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As a general rule, use caution when using third-party applications.Remember that it is difficult to control what information they are gathering, how they might use it, and who they will share it with.Users may also mistakenly assume that third-party applications are held to the same standards as the primary social network There are also “rogue” applications which do not follow the policies and terms that govern applications.(See Consumer Reports' Apps that bite)Some facts to keep in mind when considering using third-party applications: In some instances, once they have received permission from a primary user, the third-party applications may also gain access to the personal information of users’ contacts without those contacts granting explicit permission.This is often done through behavioral advertising, also known as targeting.Behavioral advertising is the term used to describe the practice of tailoring advertisements to an individual’s personal interests.There are several concerns regarding behavioral advertising: Within the context of social networking, “third-party applications” are programs that interact with a social network without actually being part of that social network.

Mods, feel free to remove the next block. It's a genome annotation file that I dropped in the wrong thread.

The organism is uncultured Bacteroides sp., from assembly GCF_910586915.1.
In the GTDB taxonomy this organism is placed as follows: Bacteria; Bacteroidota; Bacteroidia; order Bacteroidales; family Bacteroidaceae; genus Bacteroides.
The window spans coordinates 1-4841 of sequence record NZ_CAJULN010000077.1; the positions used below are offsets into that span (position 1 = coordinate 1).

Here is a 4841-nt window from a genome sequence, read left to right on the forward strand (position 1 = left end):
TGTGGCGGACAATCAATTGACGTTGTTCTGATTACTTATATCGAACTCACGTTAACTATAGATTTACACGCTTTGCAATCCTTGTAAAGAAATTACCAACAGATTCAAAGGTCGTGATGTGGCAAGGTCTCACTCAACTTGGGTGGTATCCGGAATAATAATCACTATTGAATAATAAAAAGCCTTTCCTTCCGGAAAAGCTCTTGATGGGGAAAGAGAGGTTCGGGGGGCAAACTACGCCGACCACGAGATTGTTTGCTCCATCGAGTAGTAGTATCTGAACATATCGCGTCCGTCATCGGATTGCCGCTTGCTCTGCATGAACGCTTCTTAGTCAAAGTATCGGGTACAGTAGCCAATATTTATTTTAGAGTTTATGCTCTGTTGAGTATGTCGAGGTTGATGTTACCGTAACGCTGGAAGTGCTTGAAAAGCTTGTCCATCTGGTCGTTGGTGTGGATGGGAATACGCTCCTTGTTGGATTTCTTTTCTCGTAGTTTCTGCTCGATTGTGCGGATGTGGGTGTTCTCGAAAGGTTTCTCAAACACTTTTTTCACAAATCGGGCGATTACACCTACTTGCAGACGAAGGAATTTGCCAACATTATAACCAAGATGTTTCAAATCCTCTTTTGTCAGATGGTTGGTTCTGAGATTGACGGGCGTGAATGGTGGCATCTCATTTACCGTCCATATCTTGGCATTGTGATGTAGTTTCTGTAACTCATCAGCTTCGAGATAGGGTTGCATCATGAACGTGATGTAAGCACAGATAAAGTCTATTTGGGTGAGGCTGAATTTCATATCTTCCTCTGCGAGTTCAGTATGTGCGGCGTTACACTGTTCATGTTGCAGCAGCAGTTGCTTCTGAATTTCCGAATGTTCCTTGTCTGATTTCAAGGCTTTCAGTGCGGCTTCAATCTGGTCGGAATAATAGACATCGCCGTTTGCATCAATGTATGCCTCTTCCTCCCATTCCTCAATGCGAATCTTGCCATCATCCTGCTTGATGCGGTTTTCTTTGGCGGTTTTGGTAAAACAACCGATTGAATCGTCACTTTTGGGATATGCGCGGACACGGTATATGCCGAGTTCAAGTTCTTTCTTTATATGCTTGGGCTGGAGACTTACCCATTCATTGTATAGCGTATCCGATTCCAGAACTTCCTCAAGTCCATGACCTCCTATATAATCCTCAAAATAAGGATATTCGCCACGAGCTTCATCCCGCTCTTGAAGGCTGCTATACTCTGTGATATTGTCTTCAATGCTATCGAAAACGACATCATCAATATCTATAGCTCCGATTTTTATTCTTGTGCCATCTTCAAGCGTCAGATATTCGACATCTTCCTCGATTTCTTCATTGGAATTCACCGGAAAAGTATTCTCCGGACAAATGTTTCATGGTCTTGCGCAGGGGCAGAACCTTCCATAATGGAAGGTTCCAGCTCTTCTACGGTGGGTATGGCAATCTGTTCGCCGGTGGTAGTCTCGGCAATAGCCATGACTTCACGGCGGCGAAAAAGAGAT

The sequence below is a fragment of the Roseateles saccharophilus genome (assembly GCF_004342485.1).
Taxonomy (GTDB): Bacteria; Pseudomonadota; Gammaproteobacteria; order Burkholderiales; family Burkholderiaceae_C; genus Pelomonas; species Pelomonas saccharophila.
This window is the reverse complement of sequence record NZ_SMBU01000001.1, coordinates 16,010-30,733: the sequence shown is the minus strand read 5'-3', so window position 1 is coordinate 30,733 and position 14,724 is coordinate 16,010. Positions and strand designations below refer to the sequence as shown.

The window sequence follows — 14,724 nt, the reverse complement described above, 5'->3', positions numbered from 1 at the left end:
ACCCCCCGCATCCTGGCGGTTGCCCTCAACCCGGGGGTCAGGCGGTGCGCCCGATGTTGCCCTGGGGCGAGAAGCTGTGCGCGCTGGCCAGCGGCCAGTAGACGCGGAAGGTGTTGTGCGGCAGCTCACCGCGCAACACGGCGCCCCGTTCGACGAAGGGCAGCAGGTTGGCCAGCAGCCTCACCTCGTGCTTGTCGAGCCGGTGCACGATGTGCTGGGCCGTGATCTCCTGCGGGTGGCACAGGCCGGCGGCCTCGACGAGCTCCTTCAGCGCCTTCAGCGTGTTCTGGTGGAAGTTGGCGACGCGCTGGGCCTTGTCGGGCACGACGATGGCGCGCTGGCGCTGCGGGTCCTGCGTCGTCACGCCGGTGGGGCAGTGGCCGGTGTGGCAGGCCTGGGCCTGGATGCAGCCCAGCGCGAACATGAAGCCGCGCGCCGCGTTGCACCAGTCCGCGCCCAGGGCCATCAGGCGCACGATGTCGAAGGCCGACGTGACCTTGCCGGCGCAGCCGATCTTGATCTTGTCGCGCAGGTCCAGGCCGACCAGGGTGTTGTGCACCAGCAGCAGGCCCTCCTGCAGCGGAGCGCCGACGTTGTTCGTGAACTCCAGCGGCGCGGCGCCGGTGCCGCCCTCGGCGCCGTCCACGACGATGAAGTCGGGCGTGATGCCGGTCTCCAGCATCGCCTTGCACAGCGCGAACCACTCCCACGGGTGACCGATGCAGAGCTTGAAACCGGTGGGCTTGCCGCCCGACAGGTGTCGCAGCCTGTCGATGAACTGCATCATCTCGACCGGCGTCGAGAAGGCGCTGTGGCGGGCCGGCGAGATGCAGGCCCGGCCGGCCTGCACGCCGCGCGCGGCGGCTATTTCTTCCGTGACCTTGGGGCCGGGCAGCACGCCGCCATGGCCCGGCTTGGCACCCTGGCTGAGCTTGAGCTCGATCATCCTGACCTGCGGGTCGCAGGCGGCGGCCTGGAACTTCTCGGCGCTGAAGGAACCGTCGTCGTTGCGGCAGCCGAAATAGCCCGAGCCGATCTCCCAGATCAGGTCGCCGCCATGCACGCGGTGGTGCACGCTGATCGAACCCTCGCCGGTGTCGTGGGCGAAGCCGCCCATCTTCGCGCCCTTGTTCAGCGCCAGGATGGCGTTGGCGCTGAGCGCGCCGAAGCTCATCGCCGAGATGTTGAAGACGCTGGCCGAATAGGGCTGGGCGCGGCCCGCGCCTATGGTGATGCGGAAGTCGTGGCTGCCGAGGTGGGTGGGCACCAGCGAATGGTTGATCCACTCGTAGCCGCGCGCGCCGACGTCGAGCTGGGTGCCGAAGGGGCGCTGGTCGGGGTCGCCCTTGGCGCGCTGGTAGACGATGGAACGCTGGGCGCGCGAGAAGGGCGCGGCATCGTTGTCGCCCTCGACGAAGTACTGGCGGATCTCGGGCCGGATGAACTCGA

Social networking can be used to keep in touch with friends, make new contacts and find people with similar interests and ideas.
Information leakage also occurs in mobile online social networks, according to Privacy Leakage in Mobile Online Networks, another study by Krishnamurthy and Wills.
To learn more about cookies and how to browse the Internet safely and privately, see PRC Fact Sheet 18: Privacy and the Internet.
This practice is appealing to marketers because targeted advertisements are more likely to result in a purchase by a viewer than comparable non-targeted advertisements.
They are valuable to social networks as they can be sold at a higher price than regular ads.
While this and other similar bugs are usually quickly fixed, there is great potential for taking advantage of leaked information.